Jaws Unleashed review

Sink boats and eat swimmers all you want - the mayor still won't think you're a threat

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Ridiculous goals aside, Jaws Unleashed is a fairly slick shark simulator, with players able to explore a huge undersea environment filled with prey and smashable scenery. Jaws himself can do many sharky things, like biting, ramming through obstacles and smacking things with his tail. And as he gets stronger, he'll earn increasingly silly abilities, like the power to tail-whip people to make them explode.

Between missions, he'll be regularly attacked by hunters, smaller sharks and robot submarines called SeaSeekers, which gets a little tiresome. But meeting random boaters and swimmers makes wandering worthwhile. This is where the game gets really gory; Jaws can rip most marine life in half, but humans can actually be torn limb from detachable limb.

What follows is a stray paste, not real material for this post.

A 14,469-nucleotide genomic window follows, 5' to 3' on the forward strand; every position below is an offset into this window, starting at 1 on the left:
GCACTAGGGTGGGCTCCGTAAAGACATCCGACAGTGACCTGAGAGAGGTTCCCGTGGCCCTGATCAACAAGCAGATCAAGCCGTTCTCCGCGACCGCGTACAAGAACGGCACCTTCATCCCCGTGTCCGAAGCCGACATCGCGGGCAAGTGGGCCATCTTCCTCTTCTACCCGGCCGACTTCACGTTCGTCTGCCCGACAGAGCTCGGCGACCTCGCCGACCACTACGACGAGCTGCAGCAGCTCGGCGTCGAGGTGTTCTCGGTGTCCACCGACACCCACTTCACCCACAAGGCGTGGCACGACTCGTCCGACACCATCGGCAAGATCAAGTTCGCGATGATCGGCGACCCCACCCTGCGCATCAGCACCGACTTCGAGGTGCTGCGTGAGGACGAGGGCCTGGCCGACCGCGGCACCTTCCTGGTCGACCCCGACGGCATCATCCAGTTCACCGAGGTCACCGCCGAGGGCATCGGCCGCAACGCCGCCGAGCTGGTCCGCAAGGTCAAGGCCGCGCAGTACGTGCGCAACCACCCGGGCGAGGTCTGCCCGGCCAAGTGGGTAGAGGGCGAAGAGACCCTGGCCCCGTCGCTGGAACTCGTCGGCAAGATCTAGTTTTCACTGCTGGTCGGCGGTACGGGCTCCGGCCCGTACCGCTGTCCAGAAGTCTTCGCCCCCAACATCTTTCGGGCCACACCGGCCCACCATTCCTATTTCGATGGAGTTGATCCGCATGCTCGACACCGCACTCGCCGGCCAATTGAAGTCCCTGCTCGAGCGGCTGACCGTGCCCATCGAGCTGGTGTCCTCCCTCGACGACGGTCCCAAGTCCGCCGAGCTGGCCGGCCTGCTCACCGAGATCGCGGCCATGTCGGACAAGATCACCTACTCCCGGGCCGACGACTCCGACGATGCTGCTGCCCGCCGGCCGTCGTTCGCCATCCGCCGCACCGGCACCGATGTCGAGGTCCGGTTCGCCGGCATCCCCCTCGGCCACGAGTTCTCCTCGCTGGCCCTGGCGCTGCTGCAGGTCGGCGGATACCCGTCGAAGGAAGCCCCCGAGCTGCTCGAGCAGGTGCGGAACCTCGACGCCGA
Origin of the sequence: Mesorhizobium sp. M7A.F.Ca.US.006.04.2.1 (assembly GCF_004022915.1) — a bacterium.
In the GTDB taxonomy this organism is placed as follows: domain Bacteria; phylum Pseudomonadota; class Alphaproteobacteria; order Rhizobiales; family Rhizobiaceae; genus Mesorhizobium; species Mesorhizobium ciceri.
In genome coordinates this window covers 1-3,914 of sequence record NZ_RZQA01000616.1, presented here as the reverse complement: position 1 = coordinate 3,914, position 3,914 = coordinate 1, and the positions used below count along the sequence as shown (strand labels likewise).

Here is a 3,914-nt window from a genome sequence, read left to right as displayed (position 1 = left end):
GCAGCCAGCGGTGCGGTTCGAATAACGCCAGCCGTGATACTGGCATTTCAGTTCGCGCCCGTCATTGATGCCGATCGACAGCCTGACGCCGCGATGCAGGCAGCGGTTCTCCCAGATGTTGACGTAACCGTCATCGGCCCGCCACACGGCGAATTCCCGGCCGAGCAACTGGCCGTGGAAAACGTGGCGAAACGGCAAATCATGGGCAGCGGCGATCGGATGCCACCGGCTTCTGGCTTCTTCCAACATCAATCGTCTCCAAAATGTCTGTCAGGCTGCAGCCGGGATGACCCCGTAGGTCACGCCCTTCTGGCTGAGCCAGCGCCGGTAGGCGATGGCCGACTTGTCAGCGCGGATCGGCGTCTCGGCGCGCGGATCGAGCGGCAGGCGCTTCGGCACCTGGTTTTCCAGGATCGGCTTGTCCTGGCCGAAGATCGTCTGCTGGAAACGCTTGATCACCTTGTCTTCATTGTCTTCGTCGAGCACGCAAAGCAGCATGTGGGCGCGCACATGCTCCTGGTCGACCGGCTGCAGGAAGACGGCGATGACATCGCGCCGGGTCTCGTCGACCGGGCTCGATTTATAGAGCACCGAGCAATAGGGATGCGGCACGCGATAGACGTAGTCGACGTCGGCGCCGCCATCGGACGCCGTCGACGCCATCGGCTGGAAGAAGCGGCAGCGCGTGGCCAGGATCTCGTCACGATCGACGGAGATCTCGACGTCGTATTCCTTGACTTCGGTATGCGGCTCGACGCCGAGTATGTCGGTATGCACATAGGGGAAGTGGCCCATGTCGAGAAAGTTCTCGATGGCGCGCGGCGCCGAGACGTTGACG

But the best part of the game is in the simple pleasures of being nature's premiere bastard. Chewing up a JetSki enthusiast has its perks, but it's not nearly as fun as leaping out of the water, spitting him out and watching him fly. Not because you're hungry, but because you're a jerk.

With a game this vicious, it's a shame that the camera can't seem to stay focused on Jaws, instead choosing to swing around wildly at crucial moments (at one point, we got dragged around by an orca and were treated to a lengthy inside view of its ribcage). It's even more annoying when Jaws gets too close to the surface, as it immediately switches to an overhead view of the semi-opaque waves, making it impossible to see what you're fighting.

More info

GenreAction
DescriptionTerrorize Amity Island as a giant shark in this free-roaming undersea chomp-fest.
Platform"PS2","PC","Xbox"
US censor rating"Mature","Mature","Mature"
UK censor rating"","",""
Release date1 January 1970 (US), 1 January 1970 (UK)
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After graduating from college in 2000 with a BA in journalism, I worked for five years as a copy editor, page designer and videogame-review columnist at a couple of mid-sized newspapers you've never heard of. My column eventually got me a freelancing gig with GMR magazine, which folded a few months later. I was hired on full-time by GamesRadar in late 2005, and have since been paid actual money to write silly articles about lovable blobs.